Roger doesn’t want to lose the agency he built. Before he died, Burt frankly told him he wasn’t a leader. Yet he does what a leader does and swallows his pride for the good of the company. He arranges for rival agency McCann to buy them, while retaining their name and autonomy. It’s a good deal for McCann because they won’t have to compete with the superior creative at SC&P. It’s a good deal for SC&P because…I’m rich, bitch! The buyout will make them all millionaires, except Harry, who hadn’t signed his partnership paperwork yet. OMG, that’s totally something that would happen to me.

Joan and Pete on Mad Men

The deal is contingent on keeping Ted, who really wants to quit advertising altogether. Earlier in the episode he takes the Sunkist execs up in his little plane and cuts the engines with talk of ending it all, while the plane free falls for a few minutes. Don convinces him that as a creative, he needs to work. They vote to go through with the deal.

The partners join the rest of the company for an office memorial party for Burt and Don heads back to his office to work. He hears Burt’s voice and witnesses a song and dance number. Although it’s a weird way to end the episode, and the year, it’s a nice farewell to Burt. Actor Robert Morse has an esteemed broadway background and at 83, can still cut a rug. Each season closes in a place of optimism, and this midseason finale is no different. Because the show is so dark, I’m appreciative of the lighthearted ending.

Burt on Mad Men

So there we have it. What did you think of the episode and final season so far? Do you have any predictions for what’s to come next year?

Monday, May 19th

Mad Men: The Strategy

Don and Megan on Mad Men

Only one episode of Mad Men left in 2014 and the episodes are still going strong. Whether it’s the shortened season or the fact that we are almost at the very end of the series, I can’t help but feel a wave of sadness wash over me as the credits roll each week. Peggy, don’t leave me!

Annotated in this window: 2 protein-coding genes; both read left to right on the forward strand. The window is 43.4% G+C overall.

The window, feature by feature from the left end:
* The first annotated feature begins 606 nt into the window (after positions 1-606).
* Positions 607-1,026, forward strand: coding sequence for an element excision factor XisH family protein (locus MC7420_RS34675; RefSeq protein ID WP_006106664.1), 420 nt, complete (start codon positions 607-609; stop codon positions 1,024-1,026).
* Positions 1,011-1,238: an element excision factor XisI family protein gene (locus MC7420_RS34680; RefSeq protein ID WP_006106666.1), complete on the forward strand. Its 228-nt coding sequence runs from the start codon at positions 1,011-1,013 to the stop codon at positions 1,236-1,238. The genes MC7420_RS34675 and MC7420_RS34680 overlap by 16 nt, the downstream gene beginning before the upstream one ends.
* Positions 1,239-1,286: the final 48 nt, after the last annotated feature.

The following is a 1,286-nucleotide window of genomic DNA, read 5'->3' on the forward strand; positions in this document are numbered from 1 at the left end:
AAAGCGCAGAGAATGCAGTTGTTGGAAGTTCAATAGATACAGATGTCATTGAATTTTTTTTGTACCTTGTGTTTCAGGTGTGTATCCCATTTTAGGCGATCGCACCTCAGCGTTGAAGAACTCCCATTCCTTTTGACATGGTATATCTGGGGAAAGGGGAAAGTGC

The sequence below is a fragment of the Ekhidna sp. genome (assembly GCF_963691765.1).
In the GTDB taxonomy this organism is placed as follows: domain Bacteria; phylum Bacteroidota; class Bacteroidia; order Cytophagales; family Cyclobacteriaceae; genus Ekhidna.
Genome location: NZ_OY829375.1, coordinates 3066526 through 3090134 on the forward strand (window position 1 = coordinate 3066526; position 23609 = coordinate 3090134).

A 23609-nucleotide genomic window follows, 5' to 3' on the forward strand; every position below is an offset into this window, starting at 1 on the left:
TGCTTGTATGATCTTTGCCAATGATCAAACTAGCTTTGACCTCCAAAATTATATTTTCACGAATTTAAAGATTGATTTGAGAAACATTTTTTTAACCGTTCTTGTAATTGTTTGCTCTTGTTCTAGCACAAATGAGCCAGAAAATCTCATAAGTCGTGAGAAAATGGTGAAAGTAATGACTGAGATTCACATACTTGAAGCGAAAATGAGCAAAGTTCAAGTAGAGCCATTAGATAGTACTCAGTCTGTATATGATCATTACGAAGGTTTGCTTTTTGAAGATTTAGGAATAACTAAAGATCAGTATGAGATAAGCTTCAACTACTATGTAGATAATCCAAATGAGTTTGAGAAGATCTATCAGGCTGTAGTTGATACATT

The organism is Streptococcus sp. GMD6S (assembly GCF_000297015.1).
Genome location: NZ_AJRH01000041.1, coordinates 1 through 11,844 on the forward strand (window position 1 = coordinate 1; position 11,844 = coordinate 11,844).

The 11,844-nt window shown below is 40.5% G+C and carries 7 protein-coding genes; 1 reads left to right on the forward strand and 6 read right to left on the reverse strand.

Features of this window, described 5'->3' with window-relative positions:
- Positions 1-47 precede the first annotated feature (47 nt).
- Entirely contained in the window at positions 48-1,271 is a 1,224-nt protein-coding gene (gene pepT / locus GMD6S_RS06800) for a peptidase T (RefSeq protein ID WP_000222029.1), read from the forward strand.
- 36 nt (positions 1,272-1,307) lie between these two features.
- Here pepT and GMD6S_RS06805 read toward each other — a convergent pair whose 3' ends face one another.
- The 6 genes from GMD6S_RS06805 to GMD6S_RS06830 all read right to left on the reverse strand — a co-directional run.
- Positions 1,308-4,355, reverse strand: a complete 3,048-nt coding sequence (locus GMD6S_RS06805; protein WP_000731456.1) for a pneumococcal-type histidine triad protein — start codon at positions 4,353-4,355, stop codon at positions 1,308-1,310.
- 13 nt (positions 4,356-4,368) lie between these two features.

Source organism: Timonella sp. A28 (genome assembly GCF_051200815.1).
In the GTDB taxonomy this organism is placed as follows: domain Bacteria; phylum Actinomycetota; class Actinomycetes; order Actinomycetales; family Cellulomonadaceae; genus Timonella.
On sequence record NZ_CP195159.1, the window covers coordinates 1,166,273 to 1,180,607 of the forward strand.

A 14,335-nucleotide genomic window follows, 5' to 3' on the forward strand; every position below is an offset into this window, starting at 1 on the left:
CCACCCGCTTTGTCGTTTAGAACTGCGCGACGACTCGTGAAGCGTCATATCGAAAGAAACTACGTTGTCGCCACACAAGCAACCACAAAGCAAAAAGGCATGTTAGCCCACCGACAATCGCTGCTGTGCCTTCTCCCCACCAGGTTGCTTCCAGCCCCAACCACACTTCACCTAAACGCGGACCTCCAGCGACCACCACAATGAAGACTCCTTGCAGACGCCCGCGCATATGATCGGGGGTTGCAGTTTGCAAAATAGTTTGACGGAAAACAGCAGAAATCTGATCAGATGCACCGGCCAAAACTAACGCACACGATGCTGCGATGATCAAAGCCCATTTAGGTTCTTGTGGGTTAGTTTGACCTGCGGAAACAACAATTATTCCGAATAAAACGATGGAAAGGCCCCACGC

Peggy on Mad Men

Peggy is killing it at work. She’s thrown herself into the research of Burger Chef and discovered that the moms that buy their children fast food for dinner feel guilty. She builds a campaign strategy around alleviating their guilt and (whoa, insult) having the dads give them permission. It just always comes back to the men in this show, doesn’t it? An even bigger insult is when Pete Campbell suggests that Peggy let Don run the presentation for the client. It’s a huge slap in the face but she relents. I can almost see the giant bruise on her head as she crashes into the glass ceiling.

Pete and Bonnie Mad Men

When not insulting Peggy at work, Pete is over-the-moon in love with his girlfriend Bonnie, who accompanies him on the trip to New York. They have all kinds of NYC fun planned, but first he must visit his daughter Tammy. Being back in his old house triggered some asshole switch in Pete and he waits for Trudy to get home from her presumed date and picks an ugly fight. He lets it ruin the whole trip and Bonnie ends up flying back to California by herself.

Pete and Trudy Mad Men

Also visiting from California is Megan. It’s clear how much Don misses her. And it’s also clear that her life and happiness are on the West Coast. She’s slipping away. I mean, she’s even bringing her fondue pot with her.

Bob Benson and Joan Mad Men

Bob Benson is in from Detroit with the Chevy guys who seem as rowdy as ever. After picking one up from jail, Bob is told that the agency will be losing Chevy and that Buick is going to offer him a fabulous in-house job. He’s happy for the security and offers it to share it with Joan in the form of a proposal. But Joan is old-fashioned and would rather wait for love than marry her gay bestie. I love that he asked and I love that she declined. It’s a sweet moment. Also, Joan’s mother is awful. How is she still living there? Is there no other form of childcare in Manhattan?